Jabron Hashmi

Lance Corporal Jabron Hashmi (23 April 1982 – 1 July 2006) was a British soldier who was killed in action in Sangin, Afghanistan.

Jabron Hashmi
Lance Corporal Jabron Hashmi in No2 Dress Uniform
Born(1982-04-23)23 April 1982
Peshawar, Pakistan
Died1 July 2006(2006-07-01) (aged 24)
Sangin, Afghanistan
Allegiance United Kingdom
Service/branchFlag of the British Army.svg British Army
Years of service2004-2006
RankLance Corporal
UnitInt corps badge 6cm.jpg Intelligence Corps

Early life and careerEdit

Jabron Hashmi was born in Peshawar, Pakistan, and moved to the United Kingdom with his family when he was 12. He joined the British Army in 2004. After completing his training for the Intelligence Corps at DISC, Chicksands, he was attached to 14 Signals Regiment, of the Royal Signals in January 2006 before being sent to Afghanistan.


Hashmi deployed to Helmand Province, Afghanistan, as part of the 3 PARA battlegroup. He was killed on 1 July 2006, in Sangin, Helmand Province, Afghanistan as a result of a rocket attack on a platoon house. His family described him as a "committed soldier. He was fiercely proud of being British." "He went to Afghanistan hoping to build bridges between the east and the west. He has always wanted to serve his country since he was a little boy. We were born just 40 minutes from the Afghan border so he was very excited to get back over there and experience the culture." "He combined his love of Islam with the love of Britain and his main reason for joining the army was to make a difference. He certainly did that. Jabron was a cheeky confident and outgoing young man. He was very caring towards his family and friends and a very caring person."

Hashmi's commanding officer said: "Enthusiastic, confident and immensely popular, Lance Corporal Hashmi displayed all the qualities of a first class soldier. His enthusiasm for the role he had been given was simply outstanding. He was brimming with confidence and hugely keen to take part in all the training prior to the operation. Once deployed in Helmand Province, his skills proved vital in support of the 3 PARA battlegroup, providing protection for his comrades in the highly demanding working conditions of southern Afghanistan. A fine young man, his sad loss will be felt by us all."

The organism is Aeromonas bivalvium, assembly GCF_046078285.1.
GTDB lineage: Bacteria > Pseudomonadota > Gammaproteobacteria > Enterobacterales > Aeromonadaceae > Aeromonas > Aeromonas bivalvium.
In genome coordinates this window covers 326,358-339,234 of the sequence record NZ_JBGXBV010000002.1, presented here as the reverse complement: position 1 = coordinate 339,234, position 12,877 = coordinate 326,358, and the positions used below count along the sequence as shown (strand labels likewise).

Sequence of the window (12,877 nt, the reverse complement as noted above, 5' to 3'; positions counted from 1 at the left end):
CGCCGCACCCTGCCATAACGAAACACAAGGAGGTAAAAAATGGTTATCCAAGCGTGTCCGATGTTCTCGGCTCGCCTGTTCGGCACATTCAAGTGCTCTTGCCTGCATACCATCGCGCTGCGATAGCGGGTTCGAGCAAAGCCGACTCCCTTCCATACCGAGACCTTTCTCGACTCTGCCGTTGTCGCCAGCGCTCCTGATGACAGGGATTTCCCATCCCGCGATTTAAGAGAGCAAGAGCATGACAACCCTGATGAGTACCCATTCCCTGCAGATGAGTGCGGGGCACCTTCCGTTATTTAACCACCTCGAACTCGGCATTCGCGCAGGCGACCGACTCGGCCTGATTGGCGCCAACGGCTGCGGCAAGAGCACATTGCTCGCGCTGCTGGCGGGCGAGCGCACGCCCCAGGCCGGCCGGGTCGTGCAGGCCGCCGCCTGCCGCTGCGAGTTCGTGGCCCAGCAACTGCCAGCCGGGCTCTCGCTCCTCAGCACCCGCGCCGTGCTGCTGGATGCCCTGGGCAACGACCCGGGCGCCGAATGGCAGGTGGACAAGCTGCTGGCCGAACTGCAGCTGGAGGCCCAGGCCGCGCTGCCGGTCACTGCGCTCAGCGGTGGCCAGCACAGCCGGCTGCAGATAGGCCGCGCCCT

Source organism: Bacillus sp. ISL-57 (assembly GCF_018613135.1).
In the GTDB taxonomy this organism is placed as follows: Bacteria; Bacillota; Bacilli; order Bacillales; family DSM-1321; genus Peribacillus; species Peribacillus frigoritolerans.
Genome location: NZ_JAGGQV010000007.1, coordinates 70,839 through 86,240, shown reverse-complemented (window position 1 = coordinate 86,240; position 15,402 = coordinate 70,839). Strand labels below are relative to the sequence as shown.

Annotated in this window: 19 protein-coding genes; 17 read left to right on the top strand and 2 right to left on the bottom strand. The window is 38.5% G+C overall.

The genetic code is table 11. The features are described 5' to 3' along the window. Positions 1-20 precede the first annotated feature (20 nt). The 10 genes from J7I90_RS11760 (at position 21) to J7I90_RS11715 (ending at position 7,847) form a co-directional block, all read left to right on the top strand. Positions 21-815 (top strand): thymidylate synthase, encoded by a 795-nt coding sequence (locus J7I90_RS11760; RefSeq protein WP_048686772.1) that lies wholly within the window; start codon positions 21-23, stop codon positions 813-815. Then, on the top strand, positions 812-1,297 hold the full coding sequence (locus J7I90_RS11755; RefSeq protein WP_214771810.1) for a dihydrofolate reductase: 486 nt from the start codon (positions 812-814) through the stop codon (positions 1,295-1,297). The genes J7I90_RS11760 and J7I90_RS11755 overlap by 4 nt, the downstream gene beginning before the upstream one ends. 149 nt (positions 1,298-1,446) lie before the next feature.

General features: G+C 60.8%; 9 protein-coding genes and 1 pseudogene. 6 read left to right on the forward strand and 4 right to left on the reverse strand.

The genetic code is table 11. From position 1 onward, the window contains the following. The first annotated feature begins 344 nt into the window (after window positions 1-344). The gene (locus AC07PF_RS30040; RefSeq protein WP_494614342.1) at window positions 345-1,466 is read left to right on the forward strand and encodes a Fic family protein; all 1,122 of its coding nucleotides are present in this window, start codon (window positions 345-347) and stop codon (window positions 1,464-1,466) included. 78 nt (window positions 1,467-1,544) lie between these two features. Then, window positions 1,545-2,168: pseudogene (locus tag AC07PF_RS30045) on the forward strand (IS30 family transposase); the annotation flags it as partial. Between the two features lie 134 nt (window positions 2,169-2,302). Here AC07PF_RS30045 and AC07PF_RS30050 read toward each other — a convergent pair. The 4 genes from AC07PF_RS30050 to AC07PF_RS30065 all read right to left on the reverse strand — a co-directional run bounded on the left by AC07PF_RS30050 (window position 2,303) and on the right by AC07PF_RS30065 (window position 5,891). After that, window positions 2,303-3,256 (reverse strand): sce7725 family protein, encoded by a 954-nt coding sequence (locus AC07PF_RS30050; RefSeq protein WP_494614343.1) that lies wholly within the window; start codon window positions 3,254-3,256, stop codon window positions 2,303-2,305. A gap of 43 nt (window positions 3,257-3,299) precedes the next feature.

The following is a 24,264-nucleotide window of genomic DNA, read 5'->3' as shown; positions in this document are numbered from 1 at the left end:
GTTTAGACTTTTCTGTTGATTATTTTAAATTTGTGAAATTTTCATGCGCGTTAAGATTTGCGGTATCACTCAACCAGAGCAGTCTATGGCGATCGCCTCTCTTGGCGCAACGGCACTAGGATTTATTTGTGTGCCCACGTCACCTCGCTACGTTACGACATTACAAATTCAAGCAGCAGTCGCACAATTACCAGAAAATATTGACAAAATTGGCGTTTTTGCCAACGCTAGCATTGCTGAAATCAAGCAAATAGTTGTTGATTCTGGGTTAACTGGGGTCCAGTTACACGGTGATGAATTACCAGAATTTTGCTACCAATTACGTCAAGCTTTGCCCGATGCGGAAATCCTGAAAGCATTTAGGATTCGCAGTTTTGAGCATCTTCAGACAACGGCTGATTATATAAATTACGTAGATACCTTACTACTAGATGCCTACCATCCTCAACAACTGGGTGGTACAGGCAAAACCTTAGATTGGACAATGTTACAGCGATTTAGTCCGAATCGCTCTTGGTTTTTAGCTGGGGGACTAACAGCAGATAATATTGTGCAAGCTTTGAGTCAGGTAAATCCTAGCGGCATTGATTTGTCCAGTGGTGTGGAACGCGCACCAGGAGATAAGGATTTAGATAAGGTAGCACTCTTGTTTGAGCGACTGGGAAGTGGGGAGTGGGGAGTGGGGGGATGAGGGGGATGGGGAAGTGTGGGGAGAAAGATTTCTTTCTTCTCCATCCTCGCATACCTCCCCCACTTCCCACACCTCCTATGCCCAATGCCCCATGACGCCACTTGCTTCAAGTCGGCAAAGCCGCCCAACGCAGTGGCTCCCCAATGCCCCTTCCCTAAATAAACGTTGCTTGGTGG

Response within Muslim communityEdit

The Muslim Council of Britain (MCB) paid tribute to L/Cpl Hashmi saying that although the Afghan conflict was unpopular with many Muslims, soldiers could not pick and choose their battles. Inayat Bunglawala, the MCB spokesperson said, "This is far from the first time Muslims have given their lives in the service of this country, many did so in the two World Wars, but in recent years they have been under-represented in the Army."[1]

However, some Muslims called him a traitor and an apostate to Islam. Mahmud Abdul Baari, a follower of the exiled preacher Omar Bakri Mohammed, called Hashmi a terrorist, adding: "Although born Muslim [he] grew up to become an apostate traitor to Islam and professional terrorist who unlike members of al-Qa'eda took a salary".[2]

See alsoEdit

List of British Pakistanis



  1. ^ Britten, Nick; Petre, Jonathan (4 July 2006). "Proud to be Muslim, a soldier and British - Telegraph". London: telegraph.co.uk. Retrieved 15 May 2009.
  2. ^ "British Muslim soldier a 'home-grown terrorist', extremist website claims". Mail Online. London. 5 July 2006. Retrieved 15 May 2009.